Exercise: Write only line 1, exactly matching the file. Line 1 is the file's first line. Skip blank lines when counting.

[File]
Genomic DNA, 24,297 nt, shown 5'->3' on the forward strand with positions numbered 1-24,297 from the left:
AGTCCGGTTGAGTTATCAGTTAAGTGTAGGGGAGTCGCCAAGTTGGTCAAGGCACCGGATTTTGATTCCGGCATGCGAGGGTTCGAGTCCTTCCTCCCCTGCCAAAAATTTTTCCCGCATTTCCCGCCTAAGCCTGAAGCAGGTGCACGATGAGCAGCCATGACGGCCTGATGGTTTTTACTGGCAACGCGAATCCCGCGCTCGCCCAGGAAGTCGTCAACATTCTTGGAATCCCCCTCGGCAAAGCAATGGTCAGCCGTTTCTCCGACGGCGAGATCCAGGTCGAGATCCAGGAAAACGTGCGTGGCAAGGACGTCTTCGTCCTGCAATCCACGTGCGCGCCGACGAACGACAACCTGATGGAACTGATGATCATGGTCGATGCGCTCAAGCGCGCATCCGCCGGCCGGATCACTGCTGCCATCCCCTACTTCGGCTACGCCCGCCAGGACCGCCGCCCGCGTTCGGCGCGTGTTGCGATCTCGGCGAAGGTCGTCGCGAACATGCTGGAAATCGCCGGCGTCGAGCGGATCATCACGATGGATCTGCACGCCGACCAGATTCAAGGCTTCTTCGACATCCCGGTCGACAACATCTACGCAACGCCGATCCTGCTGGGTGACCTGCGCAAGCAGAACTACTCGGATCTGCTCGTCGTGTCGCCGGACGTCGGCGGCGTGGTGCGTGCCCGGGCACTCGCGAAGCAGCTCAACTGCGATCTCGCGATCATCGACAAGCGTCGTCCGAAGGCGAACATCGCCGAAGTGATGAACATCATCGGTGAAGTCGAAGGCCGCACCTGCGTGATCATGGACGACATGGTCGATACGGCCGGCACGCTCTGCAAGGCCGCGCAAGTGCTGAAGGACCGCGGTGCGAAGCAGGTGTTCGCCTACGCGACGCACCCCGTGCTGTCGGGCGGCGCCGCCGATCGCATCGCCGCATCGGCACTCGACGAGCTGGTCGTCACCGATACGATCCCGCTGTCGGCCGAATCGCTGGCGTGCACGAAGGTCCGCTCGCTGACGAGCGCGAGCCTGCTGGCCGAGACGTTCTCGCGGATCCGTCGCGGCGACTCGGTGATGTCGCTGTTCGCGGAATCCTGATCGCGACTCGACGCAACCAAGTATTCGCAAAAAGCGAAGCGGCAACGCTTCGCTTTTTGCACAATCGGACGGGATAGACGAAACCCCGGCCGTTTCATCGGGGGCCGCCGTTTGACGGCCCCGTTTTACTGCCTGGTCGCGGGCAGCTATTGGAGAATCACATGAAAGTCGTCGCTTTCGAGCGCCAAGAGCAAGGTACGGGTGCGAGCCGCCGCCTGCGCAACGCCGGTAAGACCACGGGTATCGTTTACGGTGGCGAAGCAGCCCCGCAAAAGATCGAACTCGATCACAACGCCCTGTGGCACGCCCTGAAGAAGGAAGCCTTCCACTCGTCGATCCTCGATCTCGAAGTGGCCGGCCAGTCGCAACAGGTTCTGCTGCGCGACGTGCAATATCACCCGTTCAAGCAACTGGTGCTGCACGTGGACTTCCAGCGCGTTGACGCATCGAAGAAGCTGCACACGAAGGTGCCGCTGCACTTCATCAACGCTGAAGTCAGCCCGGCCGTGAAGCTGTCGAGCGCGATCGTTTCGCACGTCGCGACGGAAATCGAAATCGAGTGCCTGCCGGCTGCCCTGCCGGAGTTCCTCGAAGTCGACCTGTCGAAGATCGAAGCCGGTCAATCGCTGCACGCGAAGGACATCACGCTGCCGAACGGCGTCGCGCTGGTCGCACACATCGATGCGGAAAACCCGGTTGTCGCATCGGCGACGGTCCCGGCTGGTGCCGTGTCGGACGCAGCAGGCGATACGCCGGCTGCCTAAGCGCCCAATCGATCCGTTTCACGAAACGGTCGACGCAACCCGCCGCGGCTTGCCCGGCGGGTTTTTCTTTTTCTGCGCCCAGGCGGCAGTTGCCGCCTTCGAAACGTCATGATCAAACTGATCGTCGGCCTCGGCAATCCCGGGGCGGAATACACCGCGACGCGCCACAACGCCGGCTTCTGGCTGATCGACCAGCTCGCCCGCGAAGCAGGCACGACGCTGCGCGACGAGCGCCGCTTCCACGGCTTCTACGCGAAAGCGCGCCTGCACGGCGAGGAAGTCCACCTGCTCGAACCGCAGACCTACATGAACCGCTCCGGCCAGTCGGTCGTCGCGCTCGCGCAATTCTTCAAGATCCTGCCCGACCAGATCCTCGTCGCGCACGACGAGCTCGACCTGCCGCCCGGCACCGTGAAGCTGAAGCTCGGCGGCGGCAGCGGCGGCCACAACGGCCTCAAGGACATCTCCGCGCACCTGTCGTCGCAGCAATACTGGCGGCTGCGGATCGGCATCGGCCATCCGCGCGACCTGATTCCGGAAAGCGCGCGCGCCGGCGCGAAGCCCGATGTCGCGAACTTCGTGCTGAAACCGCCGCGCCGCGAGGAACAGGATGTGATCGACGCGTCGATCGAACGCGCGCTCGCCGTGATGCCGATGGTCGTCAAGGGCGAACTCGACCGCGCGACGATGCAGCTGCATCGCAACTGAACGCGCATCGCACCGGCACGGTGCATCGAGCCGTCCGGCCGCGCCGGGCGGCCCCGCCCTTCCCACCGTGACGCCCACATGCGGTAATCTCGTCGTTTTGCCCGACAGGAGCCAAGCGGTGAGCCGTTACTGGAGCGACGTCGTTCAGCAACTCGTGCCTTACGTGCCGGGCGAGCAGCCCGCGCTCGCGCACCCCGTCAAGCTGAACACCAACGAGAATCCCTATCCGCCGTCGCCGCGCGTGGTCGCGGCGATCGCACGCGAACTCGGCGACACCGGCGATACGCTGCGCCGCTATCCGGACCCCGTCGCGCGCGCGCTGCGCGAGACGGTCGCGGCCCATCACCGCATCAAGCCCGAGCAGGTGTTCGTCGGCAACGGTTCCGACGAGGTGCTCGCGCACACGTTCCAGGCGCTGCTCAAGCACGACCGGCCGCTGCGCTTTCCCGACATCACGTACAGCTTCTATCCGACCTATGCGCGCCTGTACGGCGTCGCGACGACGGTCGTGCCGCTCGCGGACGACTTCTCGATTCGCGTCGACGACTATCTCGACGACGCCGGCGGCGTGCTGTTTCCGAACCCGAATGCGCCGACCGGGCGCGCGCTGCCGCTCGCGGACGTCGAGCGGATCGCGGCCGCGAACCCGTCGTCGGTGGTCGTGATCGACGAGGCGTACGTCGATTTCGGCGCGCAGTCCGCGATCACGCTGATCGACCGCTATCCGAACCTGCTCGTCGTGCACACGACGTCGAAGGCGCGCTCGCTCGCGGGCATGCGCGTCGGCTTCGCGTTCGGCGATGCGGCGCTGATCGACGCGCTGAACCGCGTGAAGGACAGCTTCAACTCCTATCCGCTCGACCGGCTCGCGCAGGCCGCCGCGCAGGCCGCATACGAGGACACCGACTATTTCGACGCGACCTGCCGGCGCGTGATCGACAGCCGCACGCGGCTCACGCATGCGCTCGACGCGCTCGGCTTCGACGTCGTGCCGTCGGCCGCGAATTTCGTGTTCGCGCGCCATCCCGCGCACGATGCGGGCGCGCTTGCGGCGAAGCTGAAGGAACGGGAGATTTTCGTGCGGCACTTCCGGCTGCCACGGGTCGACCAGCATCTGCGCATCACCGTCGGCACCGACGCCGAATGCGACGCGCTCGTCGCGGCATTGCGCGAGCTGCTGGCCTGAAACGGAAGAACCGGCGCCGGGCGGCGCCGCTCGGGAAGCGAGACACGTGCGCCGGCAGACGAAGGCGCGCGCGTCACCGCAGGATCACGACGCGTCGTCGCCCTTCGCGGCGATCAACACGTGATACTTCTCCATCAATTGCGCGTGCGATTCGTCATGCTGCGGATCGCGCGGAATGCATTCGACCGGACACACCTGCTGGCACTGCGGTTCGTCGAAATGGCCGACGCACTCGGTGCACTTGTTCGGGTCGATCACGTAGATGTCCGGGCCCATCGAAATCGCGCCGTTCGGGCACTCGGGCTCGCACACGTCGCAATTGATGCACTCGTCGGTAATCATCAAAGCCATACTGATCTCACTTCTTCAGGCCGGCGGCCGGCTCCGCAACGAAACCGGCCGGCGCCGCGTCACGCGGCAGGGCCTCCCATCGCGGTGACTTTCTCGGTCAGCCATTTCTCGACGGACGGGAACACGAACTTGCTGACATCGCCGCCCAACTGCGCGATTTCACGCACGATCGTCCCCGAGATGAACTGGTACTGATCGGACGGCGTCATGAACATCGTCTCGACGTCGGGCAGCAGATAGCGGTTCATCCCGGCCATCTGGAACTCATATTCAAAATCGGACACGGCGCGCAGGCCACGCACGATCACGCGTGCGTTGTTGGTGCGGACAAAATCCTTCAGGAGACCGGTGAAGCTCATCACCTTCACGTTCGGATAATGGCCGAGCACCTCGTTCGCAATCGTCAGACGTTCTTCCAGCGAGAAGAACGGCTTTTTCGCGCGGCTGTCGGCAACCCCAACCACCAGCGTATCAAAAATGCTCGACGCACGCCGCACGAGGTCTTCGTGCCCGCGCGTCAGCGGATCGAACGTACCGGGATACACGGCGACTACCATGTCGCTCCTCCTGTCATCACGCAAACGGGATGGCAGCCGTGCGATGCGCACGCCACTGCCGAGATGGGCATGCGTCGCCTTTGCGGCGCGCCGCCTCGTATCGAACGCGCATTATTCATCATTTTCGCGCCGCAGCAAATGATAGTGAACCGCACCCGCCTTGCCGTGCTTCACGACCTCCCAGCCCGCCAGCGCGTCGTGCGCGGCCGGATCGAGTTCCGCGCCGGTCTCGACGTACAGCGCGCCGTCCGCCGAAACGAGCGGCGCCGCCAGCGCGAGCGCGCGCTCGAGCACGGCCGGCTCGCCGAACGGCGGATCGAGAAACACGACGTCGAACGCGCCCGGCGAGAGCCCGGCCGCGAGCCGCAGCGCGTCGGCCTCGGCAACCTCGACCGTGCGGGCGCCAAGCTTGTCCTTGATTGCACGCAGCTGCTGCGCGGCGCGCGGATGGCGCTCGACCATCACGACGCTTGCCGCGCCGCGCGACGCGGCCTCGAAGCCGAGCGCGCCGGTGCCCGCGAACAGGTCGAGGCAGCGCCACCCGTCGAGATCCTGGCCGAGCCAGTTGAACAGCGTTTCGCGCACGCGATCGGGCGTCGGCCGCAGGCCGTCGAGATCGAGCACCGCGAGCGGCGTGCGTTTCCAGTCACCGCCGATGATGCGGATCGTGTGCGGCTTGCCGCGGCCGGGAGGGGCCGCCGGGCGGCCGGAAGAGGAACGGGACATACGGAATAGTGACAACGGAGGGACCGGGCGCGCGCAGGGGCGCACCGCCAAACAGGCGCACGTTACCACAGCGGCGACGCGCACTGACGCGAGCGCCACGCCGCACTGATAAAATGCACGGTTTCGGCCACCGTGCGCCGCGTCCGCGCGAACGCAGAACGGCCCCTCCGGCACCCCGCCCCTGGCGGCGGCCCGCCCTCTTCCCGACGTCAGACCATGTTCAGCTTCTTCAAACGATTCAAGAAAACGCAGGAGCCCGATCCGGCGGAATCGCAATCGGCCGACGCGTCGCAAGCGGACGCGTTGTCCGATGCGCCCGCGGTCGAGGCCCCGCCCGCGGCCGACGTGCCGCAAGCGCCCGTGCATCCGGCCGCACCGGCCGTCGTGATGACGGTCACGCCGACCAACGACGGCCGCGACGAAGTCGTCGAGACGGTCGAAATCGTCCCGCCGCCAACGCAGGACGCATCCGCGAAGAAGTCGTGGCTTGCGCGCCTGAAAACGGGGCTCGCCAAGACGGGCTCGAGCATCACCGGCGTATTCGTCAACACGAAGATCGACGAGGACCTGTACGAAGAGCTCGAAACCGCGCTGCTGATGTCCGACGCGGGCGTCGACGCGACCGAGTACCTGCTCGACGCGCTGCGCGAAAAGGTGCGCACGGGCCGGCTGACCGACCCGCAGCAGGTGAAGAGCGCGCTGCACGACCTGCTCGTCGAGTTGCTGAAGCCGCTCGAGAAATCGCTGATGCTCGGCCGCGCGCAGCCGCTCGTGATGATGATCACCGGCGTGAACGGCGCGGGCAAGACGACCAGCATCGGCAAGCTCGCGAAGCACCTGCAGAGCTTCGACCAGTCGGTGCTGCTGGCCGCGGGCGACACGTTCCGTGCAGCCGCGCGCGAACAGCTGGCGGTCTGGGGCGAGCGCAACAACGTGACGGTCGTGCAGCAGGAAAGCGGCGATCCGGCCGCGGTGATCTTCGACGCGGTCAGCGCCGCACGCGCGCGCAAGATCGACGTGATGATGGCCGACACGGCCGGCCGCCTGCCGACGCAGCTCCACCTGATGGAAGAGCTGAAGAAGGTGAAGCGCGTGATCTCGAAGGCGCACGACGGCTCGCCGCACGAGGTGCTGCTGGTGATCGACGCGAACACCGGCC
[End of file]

Genomic DNA, 24,297 nt, shown 5'->3' on the forward strand with positions numbered 1-24,297 from the left: